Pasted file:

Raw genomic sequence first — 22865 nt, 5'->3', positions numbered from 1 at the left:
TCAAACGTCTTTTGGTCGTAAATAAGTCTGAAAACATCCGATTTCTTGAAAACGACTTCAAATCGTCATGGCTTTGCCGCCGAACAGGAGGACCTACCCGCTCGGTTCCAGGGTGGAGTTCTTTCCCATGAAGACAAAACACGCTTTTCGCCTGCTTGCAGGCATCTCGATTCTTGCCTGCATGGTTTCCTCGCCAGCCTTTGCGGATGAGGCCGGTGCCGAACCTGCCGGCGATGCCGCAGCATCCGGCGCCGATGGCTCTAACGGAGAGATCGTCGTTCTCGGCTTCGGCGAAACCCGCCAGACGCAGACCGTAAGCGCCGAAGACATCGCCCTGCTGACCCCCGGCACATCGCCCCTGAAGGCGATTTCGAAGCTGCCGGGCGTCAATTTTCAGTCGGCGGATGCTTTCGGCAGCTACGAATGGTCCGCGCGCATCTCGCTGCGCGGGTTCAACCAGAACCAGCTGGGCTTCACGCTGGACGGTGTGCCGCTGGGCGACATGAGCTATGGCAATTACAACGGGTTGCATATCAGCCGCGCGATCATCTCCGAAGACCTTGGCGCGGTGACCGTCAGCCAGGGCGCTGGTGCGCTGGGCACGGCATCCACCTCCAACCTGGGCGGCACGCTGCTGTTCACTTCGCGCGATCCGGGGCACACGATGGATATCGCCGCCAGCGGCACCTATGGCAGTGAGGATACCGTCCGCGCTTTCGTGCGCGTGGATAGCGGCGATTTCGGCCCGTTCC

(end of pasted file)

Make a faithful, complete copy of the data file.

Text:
Raw genomic sequence first — 22865 nt, 5'->3', positions numbered from 1 at the left:
TCAAACGTCTTTTGGTCGTAAATAAGTCTGAAAACATCCGATTTCTTGAAAACGACTTCAAATCGTCATGGCTTTGCCGCCGAACAGGAGGACCTACCCGCTCGGTTCCAGGGTGGAGTTCTTTCCCATGAAGACAAAACACGCTTTTCGCCTGCTTGCAGGCATCTCGATTCTTGCCTGCATGGTTTCCTCGCCAGCCTTTGCGGATGAGGCCGGTGCCGAACCTGCCGGCGATGCCGCAGCATCCGGCGCCGATGGCTCTAACGGAGAGATCGTCGTTCTCGGCTTCGGCGAAACCCGCCAGACGCAGACCGTAAGCGCCGAAGACATCGCCCTGCTGACCCCCGGCACATCGCCCCTGAAGGCGATTTCGAAGCTGCCGGGCGTCAATTTTCAGTCGGCGGATGCTTTCGGCAGCTACGAATGGTCCGCGCGCATCTCGCTGCGCGGGTTCAACCAGAACCAGCTGGGCTTCACGCTGGACGGTGTGCCGCTGGGCGACATGAGCTATGGCAATTACAACGGGTTGCATATCAGCCGCGCGATCATCTCCGAAGACCTTGGCGCGGTGACCGTCAGCCAGGGCGCTGGTGCGCTGGGCACGGCATCCACCTCCAACCTGGGCGGCACGCTGCTGTTCACTTCGCGCGATCCGGGGCACACGATGGATATCGCCGCCAGCGGCACCTATGGCAGTGAGGATACCGTCCGCGCTTTCGTGCGCGTGGATAGCGGCGATTTCGGCCCGTTCC